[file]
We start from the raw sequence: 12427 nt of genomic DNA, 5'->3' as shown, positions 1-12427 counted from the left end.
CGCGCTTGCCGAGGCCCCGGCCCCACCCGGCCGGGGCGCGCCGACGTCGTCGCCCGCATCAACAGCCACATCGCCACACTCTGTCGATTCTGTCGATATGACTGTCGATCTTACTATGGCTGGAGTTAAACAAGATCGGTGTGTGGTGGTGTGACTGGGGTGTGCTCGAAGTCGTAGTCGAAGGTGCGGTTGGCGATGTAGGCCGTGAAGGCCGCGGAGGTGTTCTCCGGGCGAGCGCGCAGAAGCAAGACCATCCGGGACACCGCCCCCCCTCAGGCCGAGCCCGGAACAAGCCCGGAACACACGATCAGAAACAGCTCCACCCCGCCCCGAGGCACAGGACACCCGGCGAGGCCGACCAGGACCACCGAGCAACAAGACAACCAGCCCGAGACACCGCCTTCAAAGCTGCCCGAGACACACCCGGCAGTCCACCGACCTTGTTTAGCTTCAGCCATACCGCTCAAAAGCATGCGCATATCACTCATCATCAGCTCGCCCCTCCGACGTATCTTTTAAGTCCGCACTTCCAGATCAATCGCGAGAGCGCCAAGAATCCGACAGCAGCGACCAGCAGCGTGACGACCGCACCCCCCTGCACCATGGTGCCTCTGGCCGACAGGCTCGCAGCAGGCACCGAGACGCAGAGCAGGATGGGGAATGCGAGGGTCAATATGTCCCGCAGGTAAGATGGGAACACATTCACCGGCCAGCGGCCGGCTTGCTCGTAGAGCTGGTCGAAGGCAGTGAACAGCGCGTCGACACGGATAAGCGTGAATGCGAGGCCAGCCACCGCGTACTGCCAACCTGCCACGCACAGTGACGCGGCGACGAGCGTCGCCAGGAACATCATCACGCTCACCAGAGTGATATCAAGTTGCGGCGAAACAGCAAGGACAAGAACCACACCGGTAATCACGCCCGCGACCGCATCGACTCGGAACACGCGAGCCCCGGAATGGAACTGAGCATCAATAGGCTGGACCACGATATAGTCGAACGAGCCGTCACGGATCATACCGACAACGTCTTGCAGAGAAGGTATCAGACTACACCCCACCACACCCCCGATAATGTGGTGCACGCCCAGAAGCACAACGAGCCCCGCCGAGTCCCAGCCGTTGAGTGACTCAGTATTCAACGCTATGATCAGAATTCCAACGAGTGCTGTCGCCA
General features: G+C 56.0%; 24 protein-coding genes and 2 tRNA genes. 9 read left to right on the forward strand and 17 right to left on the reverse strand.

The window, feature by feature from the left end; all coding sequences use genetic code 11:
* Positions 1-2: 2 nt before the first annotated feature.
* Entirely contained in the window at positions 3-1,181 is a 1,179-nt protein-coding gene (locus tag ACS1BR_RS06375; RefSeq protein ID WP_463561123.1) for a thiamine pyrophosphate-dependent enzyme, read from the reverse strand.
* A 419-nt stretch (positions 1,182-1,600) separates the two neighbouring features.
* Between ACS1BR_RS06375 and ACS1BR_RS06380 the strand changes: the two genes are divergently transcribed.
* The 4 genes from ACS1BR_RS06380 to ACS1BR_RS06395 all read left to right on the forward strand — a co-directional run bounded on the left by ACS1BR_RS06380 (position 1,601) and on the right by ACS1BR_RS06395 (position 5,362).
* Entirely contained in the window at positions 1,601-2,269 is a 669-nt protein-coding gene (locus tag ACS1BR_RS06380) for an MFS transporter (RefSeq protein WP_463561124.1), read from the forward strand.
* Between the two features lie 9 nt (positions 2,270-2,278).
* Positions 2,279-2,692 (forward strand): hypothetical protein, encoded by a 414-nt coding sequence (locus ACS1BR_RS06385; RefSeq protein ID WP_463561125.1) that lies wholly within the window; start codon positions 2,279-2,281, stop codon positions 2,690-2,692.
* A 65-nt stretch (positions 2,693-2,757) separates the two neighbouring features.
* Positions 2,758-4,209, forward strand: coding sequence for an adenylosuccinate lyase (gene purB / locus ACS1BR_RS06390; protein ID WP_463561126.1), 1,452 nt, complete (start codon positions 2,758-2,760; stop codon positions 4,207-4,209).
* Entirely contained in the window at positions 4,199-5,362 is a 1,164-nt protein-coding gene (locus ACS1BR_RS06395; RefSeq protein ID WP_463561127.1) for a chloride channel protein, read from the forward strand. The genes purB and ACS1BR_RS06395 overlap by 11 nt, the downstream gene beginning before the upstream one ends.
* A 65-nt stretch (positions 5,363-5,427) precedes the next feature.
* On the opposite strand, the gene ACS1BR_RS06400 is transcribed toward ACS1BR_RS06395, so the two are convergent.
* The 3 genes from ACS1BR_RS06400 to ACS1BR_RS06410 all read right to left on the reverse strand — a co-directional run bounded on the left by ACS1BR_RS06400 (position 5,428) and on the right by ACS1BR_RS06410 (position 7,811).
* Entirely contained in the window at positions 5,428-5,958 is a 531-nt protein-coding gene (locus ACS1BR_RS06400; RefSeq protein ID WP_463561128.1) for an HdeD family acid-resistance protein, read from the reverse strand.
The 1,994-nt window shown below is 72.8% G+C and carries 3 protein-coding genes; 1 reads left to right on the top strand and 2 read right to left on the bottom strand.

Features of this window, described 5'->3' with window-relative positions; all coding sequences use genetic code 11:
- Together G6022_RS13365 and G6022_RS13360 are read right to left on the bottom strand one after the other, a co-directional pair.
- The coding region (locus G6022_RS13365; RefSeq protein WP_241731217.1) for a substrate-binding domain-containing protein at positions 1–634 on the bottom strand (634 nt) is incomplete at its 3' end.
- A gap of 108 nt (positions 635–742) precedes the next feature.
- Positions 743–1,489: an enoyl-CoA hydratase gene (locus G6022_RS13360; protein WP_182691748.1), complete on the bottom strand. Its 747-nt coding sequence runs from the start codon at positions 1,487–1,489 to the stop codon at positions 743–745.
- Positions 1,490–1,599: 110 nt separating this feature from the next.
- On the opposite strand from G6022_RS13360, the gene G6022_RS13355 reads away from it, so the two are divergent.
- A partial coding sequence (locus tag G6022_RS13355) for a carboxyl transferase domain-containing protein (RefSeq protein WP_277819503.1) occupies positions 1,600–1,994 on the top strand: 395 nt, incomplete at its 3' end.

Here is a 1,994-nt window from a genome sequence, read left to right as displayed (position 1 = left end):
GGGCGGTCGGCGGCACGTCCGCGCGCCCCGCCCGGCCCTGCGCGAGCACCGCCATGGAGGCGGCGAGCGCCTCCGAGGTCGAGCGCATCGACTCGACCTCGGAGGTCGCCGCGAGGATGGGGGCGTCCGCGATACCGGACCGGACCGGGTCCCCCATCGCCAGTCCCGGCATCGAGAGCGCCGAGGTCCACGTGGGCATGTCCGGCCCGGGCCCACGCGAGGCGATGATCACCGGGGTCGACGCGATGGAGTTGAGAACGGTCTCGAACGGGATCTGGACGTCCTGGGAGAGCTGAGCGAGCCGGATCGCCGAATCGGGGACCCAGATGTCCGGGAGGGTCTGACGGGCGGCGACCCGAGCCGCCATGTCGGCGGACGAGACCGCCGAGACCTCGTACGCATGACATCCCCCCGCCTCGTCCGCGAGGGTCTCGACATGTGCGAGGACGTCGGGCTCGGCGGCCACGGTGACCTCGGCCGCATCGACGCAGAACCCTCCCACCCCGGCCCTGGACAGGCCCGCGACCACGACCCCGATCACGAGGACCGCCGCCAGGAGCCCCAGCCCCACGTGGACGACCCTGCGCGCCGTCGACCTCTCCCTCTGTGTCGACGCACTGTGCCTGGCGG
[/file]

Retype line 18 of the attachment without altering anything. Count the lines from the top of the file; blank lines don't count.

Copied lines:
* The 3 genes from ACS1BR_RS06400 to ACS1BR_RS06410 all read right to left on the reverse strand — a co-directional run bounded on the left by ACS1BR_RS06400 (position 5,428) and on the right by ACS1BR_RS06410 (position 7,811).